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New Vocabularies: A Conversation with Zhang Huan
by Jan Garden Castro

“I’m trying to find a new vocabulary to express certain things artistically,” Zhang Huan says. This comment applies to everything from his earliest performances in a poor part of Beijing, which he named the East Village, to his recent two-ton self-portrait as Buddha. Zhang’s early performances were motivated, in part, by issue-driven ideas. Angel, a nude performance given in China in 1993, protested compulsory abortion policies; his props were a white sheet, red paint, broken tiles, dismembered dolls, a rope, and Pink Floyd’s “The Wall.” Many of these controversial early works tested his physical endurance and pushed the limits of acceptability in post-Tiananmen China. After moving to New York in 1998, he began to stage photographs as performances, enacting large-scale events that often involved scores of volunteers, live animals, and high drama to call attention to humanist themes.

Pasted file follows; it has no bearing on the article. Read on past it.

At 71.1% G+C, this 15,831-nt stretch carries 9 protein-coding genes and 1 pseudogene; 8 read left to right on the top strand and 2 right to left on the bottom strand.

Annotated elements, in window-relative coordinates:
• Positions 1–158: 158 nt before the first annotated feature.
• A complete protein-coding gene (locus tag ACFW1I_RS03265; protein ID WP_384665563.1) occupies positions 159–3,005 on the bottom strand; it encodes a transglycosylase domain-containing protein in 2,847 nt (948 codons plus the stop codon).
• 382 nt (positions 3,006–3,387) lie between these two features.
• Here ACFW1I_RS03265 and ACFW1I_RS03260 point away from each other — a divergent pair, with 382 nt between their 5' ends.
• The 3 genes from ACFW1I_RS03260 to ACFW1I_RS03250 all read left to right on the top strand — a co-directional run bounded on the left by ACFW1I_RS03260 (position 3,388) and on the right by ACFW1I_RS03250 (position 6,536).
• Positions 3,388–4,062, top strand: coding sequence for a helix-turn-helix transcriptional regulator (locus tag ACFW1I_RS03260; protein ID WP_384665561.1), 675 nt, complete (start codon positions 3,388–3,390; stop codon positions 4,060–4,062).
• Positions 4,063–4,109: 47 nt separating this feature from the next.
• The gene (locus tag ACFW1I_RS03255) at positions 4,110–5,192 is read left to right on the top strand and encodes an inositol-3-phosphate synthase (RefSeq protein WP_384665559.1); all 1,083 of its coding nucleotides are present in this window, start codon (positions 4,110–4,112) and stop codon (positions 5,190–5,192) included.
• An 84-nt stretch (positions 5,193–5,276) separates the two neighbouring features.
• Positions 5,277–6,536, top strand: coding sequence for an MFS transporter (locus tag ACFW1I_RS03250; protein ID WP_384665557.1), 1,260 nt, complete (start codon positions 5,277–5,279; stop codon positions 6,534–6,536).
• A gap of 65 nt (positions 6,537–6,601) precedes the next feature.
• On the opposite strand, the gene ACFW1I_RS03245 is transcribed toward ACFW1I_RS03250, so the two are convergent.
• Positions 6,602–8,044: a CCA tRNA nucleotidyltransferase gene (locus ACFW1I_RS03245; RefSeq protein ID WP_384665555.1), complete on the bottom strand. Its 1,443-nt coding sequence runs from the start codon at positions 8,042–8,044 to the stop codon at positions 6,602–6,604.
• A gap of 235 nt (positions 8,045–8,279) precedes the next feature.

Head from Buddha Foot, 2006. Copper, 224 x 67 x 39 in.

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